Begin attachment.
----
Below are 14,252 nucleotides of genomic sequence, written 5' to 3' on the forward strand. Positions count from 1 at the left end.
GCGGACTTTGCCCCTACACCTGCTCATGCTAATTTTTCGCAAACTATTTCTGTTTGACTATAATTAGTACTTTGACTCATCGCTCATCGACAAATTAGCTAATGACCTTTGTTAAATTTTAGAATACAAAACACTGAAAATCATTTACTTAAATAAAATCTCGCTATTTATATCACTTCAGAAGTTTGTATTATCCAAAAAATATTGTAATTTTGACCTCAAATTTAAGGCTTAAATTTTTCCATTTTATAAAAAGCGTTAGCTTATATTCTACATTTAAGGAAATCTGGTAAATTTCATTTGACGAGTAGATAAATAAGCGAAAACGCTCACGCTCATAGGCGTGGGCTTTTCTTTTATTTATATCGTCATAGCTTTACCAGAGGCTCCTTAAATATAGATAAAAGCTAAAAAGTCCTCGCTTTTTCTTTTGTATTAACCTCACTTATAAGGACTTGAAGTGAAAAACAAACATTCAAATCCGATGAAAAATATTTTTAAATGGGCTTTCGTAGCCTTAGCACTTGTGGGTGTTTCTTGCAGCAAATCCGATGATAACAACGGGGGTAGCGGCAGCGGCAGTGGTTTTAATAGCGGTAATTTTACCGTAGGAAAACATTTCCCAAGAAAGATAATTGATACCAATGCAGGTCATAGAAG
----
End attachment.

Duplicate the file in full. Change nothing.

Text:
Below are 14,252 nucleotides of genomic sequence, written 5' to 3' on the forward strand. Positions count from 1 at the left end.
GCGGACTTTGCCCCTACACCTGCTCATGCTAATTTTTCGCAAACTATTTCTGTTTGACTATAATTAGTACTTTGACTCATCGCTCATCGACAAATTAGCTAATGACCTTTGTTAAATTTTAGAATACAAAACACTGAAAATCATTTACTTAAATAAAATCTCGCTATTTATATCACTTCAGAAGTTTGTATTATCCAAAAAATATTGTAATTTTGACCTCAAATTTAAGGCTTAAATTTTTCCATTTTATAAAAAGCGTTAGCTTATATTCTACATTTAAGGAAATCTGGTAAATTTCATTTGACGAGTAGATAAATAAGCGAAAACGCTCACGCTCATAGGCGTGGGCTTTTCTTTTATTTATATCGTCATAGCTTTACCAGAGGCTCCTTAAATATAGATAAAAGCTAAAAAGTCCTCGCTTTTTCTTTTGTATTAACCTCACTTATAAGGACTTGAAGTGAAAAACAAACATTCAAATCCGATGAAAAATATTTTTAAATGGGCTTTCGTAGCCTTAGCACTTGTGGGTGTTTCTTGCAGCAAATCCGATGATAACAACGGGGGTAGCGGCAGCGGCAGTGGTTTTAATAGCGGTAATTTTACCGTAGGAAAACATTTCCCAAGAAAGATAATTGATACCAATGCAGGTCATAGAAG